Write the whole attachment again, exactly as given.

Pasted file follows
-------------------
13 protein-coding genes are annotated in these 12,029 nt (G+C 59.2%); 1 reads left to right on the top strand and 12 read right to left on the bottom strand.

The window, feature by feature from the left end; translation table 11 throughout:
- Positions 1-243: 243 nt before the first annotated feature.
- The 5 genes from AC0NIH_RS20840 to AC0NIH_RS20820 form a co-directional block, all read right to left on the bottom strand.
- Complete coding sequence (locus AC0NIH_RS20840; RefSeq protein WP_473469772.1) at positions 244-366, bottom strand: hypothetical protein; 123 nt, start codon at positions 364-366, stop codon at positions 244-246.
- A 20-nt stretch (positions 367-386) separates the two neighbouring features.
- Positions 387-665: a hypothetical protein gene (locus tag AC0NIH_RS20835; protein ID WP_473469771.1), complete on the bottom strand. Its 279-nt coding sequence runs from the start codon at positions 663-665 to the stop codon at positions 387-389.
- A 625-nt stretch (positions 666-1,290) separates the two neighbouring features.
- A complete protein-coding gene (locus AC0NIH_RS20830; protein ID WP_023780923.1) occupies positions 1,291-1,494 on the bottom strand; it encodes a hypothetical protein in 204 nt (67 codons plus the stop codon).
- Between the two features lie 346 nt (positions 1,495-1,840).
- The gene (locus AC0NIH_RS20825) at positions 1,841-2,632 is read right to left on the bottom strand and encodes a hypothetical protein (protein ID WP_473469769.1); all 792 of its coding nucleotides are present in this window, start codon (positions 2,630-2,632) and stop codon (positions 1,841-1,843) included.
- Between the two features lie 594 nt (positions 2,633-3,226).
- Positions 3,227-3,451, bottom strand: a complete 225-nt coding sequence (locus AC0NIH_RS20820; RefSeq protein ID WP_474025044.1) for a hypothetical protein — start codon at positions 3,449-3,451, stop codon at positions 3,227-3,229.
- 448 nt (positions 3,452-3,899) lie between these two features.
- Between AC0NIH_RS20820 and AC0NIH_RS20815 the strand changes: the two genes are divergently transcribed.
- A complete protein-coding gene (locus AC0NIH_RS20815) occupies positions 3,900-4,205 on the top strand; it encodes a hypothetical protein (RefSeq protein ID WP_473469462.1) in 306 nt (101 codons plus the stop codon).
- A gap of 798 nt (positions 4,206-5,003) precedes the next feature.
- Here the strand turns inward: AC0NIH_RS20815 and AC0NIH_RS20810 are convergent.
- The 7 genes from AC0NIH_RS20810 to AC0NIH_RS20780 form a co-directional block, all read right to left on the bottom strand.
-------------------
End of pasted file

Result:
13 protein-coding genes are annotated in these 12,029 nt (G+C 59.2%); 1 reads left to right on the top strand and 12 read right to left on the bottom strand.

The window, feature by feature from the left end; translation table 11 throughout:
- Positions 1-243: 243 nt before the first annotated feature.
- The 5 genes from AC0NIH_RS20840 to AC0NIH_RS20820 form a co-directional block, all read right to left on the bottom strand.
- Complete coding sequence (locus AC0NIH_RS20840; RefSeq protein WP_473469772.1) at positions 244-366, bottom strand: hypothetical protein; 123 nt, start codon at positions 364-366, stop codon at positions 244-246.
- A 20-nt stretch (positions 367-386) separates the two neighbouring features.
- Positions 387-665: a hypothetical protein gene (locus tag AC0NIH_RS20835; protein ID WP_473469771.1), complete on the bottom strand. Its 279-nt coding sequence runs from the start codon at positions 663-665 to the stop codon at positions 387-389.
- A 625-nt stretch (positions 666-1,290) separates the two neighbouring features.
- A complete protein-coding gene (locus AC0NIH_RS20830; protein ID WP_023780923.1) occupies positions 1,291-1,494 on the bottom strand; it encodes a hypothetical protein in 204 nt (67 codons plus the stop codon).
- Between the two features lie 346 nt (positions 1,495-1,840).
- The gene (locus AC0NIH_RS20825) at positions 1,841-2,632 is read right to left on the bottom strand and encodes a hypothetical protein (protein ID WP_473469769.1); all 792 of its coding nucleotides are present in this window, start codon (positions 2,630-2,632) and stop codon (positions 1,841-1,843) included.
- Between the two features lie 594 nt (positions 2,633-3,226).
- Positions 3,227-3,451, bottom strand: a complete 225-nt coding sequence (locus AC0NIH_RS20820; RefSeq protein ID WP_474025044.1) for a hypothetical protein — start codon at positions 3,449-3,451, stop codon at positions 3,227-3,229.
- 448 nt (positions 3,452-3,899) lie between these two features.
- Between AC0NIH_RS20820 and AC0NIH_RS20815 the strand changes: the two genes are divergently transcribed.
- A complete protein-coding gene (locus AC0NIH_RS20815) occupies positions 3,900-4,205 on the top strand; it encodes a hypothetical protein (RefSeq protein ID WP_473469462.1) in 306 nt (101 codons plus the stop codon).
- A gap of 798 nt (positions 4,206-5,003) precedes the next feature.
- Here the strand turns inward: AC0NIH_RS20815 and AC0NIH_RS20810 are convergent.
- The 7 genes from AC0NIH_RS20810 to AC0NIH_RS20780 form a co-directional block, all read right to left on the bottom strand.